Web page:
Carers of people with dementia: respite use and non-use

Beattie, E., Fielding, E., Neville, C., Readford, M. and Gresham, M. (2012). Carers of people with dementia: respite use and non-use. In: Australian Association of Gerontology, 45th National Conference, Brisbane, Australia, (4-4). 20 – 23 November 2012. doi:10.1111/j.1741-6612.2012.00655.x

Author Beattie, E.
Fielding, E.
Neville, C.
Readford, M.
Gresham, M.
Title of paper Carers of people with dementia: respite use and non-use
Conference name Australian Association of Gerontology, 45th National Conference
Conference location Brisbane, Australia
Conference dates 20 – 23 November 2012
Journal name Australasian Journal on Ageing   Check publisher's open access policy
Place of Publication Richmond, VIC, Australia
Publisher Wiley-Blackwell Publishing Asia
Publication Year 2012
Sub-type Oral presentation
DOI 10.1111/j.1741-6612.2012.00655.x
ISSN 1440-6381
Volume 31
Issue Suppl. 2
Start page 4
End page 4
Total pages 1
Language eng
Formatted Abstract/Summary
The majority of care for people with dementia is provided by family carers. One major Government-funded carer support mechanism is respite. This presentation will explore the reasons why carers report they use or do not use available
respite options (in home; care centre; residential; emergency; other).

Data were obtained from a national phone and web-based survey of current carers (N = 336) and included open-ended responses. Over three-quarters (77%) of carers had used some kind of respite service in the last year, with many having used multiple types. Approximately half had used each of In-Home, Care Centre and Residential respite, with 6% using Emergency and 19% an ‘other’ respite type. Reasons for using respite varied and included: needing a break from the caring role; enabling socialisation or travel; allowing carer to work; attending to personal health needs;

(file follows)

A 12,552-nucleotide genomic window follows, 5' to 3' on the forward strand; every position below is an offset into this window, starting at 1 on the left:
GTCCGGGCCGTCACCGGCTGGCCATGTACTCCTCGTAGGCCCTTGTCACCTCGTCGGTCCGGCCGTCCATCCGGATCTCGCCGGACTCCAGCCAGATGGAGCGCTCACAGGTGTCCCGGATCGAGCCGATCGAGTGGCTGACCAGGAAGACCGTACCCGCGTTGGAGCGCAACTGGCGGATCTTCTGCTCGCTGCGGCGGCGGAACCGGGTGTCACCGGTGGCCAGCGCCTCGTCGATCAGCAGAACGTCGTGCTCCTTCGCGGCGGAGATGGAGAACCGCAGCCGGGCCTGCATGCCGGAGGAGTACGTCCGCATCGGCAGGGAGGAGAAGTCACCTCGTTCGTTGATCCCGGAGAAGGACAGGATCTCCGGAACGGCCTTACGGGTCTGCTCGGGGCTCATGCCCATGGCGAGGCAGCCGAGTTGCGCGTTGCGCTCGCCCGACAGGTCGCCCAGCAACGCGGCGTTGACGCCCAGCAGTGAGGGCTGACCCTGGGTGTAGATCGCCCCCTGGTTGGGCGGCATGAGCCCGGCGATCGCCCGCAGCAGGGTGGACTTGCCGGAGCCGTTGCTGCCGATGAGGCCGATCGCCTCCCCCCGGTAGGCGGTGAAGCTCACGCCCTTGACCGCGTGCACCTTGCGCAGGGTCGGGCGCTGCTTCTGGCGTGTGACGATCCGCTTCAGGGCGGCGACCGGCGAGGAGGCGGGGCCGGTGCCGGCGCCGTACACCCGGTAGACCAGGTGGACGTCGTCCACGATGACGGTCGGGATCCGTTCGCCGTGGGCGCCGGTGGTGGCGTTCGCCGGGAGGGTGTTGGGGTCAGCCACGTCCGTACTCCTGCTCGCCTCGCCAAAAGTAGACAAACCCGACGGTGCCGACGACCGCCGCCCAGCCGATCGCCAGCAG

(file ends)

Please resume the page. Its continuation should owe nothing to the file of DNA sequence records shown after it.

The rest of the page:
or performing household duties, e.g. regular shopping. The majority (over 90% for all respite types) of carers wanted to continue using the respite services recently received. 

Fifty-eight (17%) of carers had been refused some (or multiple) type(s) of respite service. Reasons for refusal included: being over their annual limit for that particular service (a small number of carers); lack of place availability (a relatively large number, especially for residential respite); lack of dementia-specifi c places; issues related to physical or behavioural conditions of the person with dementia (e.g. incontinence,
aggression); and did not meet eligibility criteria (e.g. age of person with dementia). Among those carers who had never used respite (n = 77; 23%), the most frequently given reason (multiple reasons possible) was ‘never needed to use respite,’ followed by ‘person with dementia refuses to attend respite.’ While results confi rmed the crucial role of respite for carers the refusal of respite for those in need is of concern
and warrants further research.

Q-Index Code CX
Q-Index Status Provisional Code
Institutional Status UQ

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Created: Wed, 05 Dec 2012, 09:48:38 EST by Dr Christine Neville on behalf of School of Nursing, Midwifery and Social Work